On this forthcoming weekend the Australian state election takes place, and in Victoria State they will be using a new e-voting system to improve secrecy, reliability and user-friendliness. But how secure are such systems? And do people trust such systems?
These are key questions for Prof. Peter Y A Ryan, e-voting expert at the Interdisciplinary Centre for Security, Reliability and Trust (SnT) from the University of Luxembourg. The technology that will be applied at this weekends state election is based on Ryan’s original voting concept called “Pret-a-Voter” that he developed in 2004.
“The new voting system includes mainly two advantages compared to classical ballot systems,” says Ryan: ”It guarantees ballot privacy and offers an encrypted receipt at the same time, so the voter can verify that his vote was correctly counted.
Furthermore it reduces the probability of unwanted invalid votes by using a touchscreen that gives extensive support, for example to handicapped people or people with language issues.” Building on Peter Y A Ryan’s fundamental contribution, the system is the result of a collaboration between experts from Luxembourg, the University of Surrey (UK), the University of Melbourne (Australia) and the Victorian Electoral Commission.
In recent years, computer scientists, mathematicians, sociologists and psychologists are developing new voting systems that should offer more comfort, less costs, increased turnout of voters plus increased security and trust. Beside the positive aspects of using digital technology to support elections, like the one used in Australia, every technology brings with it risks of manipulation.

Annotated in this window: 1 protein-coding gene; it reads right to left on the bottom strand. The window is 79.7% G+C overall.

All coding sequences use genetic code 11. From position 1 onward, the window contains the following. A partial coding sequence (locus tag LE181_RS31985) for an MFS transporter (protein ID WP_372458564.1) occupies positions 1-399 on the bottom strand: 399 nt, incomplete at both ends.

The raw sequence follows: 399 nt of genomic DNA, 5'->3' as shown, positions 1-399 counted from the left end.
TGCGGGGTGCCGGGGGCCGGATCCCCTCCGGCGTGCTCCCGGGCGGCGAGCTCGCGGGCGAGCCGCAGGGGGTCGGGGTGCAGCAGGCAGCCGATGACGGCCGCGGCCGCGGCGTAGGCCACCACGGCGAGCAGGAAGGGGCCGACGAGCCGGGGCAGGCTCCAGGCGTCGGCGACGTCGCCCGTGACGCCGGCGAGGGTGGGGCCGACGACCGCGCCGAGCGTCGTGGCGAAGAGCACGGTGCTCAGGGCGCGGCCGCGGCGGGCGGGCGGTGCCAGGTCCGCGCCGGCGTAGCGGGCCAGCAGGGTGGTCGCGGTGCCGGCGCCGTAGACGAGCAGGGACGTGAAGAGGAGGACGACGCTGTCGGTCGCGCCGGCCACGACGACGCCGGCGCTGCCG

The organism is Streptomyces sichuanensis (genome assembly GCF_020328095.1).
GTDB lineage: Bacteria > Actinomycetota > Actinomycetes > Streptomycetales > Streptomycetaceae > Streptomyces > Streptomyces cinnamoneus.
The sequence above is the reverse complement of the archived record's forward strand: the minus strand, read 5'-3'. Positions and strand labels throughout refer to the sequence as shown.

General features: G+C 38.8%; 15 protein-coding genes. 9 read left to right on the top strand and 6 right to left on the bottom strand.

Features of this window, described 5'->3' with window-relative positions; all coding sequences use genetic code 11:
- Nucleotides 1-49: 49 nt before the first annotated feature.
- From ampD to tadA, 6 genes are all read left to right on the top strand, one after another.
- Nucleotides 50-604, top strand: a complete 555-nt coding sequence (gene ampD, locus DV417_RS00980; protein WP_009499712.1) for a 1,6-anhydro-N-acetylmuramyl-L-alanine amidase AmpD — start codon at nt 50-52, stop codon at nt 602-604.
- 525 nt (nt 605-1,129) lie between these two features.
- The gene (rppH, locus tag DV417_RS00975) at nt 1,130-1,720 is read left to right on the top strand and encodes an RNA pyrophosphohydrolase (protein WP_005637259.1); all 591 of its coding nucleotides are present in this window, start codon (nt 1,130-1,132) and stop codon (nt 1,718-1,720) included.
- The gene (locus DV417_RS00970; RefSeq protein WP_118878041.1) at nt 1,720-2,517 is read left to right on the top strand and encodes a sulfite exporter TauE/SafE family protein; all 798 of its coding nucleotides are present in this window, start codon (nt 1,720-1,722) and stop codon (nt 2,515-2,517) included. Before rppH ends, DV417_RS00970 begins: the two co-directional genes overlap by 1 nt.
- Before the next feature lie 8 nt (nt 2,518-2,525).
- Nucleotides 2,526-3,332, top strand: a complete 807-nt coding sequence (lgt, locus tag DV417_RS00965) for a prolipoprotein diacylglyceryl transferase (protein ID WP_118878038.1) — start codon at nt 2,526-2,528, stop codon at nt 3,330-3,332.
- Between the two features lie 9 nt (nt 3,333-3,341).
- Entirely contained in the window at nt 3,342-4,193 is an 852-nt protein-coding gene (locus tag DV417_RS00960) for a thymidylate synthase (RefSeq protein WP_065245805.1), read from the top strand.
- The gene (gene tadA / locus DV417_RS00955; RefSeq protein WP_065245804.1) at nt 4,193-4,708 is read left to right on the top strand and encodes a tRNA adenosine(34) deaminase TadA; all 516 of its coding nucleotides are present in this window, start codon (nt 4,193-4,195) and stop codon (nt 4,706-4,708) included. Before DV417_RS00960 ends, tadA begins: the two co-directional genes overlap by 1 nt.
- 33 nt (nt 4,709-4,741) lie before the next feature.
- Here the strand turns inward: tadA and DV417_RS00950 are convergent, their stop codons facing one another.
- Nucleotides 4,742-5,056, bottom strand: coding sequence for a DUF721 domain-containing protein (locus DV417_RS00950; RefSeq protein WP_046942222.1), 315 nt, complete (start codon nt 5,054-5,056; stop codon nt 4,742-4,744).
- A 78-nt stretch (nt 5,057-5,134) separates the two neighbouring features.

“Of course, IT experts are able to make e-voting systems very secure, but they will never be able to reduce the risks to zero. Every electronic system can be hacked, but with smart encrypting, the risk of a manipulation or the loss of secrecy of votes can be minimized”, says Ryan, who is specialized on such encrypting mechanisms: “Also pen and paper based elections can be manipulated - so the pros and cons need to wisely be deliberated and systems need to be developed further.”
The history of e-voting started in 18th Century with lever machines in the US and moving on through punch cards, optical scan and touch screen machines. Similar technological experiments have been conducted in Europe and beyond. Some countries have experimented and even introduced internet voting, notable Estonia. All of these have been shown to be vulnerable to attack, often large-scale and virtually undetectable.
The crypto/security community have made significant strides in the last decade or so in designing schemes with remarkable security properties. In the past few years we are starting to see implementations of these designs trialled for real elections, notably the upcoming elections in Victoria State.
”Arguably such systems provide much stronger assurances of integrity and secrecy of the votes than conventional, pen and paper hand counting,” adds Ryan: ”The challenge remains however to convince the various stakeholders, politicians, election officials, voters, of their trustworthiness. The arguments are subtle and involve some understanding of the properties of cryptographic primitives, so the challenge remains to convey sufficient understanding and instill confidence.”